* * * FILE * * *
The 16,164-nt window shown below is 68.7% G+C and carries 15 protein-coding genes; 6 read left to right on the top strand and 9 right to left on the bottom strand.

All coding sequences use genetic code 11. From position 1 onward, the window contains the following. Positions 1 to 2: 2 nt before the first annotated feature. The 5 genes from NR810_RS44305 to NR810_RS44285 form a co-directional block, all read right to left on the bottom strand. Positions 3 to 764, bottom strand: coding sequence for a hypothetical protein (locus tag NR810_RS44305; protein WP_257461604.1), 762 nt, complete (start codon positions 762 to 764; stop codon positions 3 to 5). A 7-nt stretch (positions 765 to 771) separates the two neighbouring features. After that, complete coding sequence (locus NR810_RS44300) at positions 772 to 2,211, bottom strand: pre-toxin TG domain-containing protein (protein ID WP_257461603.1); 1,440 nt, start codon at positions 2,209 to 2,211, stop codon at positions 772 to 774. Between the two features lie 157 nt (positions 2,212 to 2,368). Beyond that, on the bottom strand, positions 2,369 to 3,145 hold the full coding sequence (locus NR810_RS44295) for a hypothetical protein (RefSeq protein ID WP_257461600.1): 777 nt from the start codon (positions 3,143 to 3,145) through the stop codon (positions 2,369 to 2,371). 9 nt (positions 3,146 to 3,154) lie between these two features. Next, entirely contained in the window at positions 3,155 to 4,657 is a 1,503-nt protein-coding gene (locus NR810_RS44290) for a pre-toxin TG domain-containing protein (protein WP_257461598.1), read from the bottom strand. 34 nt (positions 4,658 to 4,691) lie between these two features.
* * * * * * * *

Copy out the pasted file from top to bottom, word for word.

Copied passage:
The 16,164-nt window shown below is 68.7% G+C and carries 15 protein-coding genes; 6 read left to right on the top strand and 9 right to left on the bottom strand.

All coding sequences use genetic code 11. From position 1 onward, the window contains the following. Positions 1 to 2: 2 nt before the first annotated feature. The 5 genes from NR810_RS44305 to NR810_RS44285 form a co-directional block, all read right to left on the bottom strand. Positions 3 to 764, bottom strand: coding sequence for a hypothetical protein (locus tag NR810_RS44305; protein WP_257461604.1), 762 nt, complete (start codon positions 762 to 764; stop codon positions 3 to 5). A 7-nt stretch (positions 765 to 771) separates the two neighbouring features. After that, complete coding sequence (locus NR810_RS44300) at positions 772 to 2,211, bottom strand: pre-toxin TG domain-containing protein (protein ID WP_257461603.1); 1,440 nt, start codon at positions 2,209 to 2,211, stop codon at positions 772 to 774. Between the two features lie 157 nt (positions 2,212 to 2,368). Beyond that, on the bottom strand, positions 2,369 to 3,145 hold the full coding sequence (locus NR810_RS44295) for a hypothetical protein (RefSeq protein ID WP_257461600.1): 777 nt from the start codon (positions 3,143 to 3,145) through the stop codon (positions 2,369 to 2,371). 9 nt (positions 3,146 to 3,154) lie between these two features. Next, entirely contained in the window at positions 3,155 to 4,657 is a 1,503-nt protein-coding gene (locus NR810_RS44290) for a pre-toxin TG domain-containing protein (protein WP_257461598.1), read from the bottom strand. 34 nt (positions 4,658 to 4,691) lie between these two features.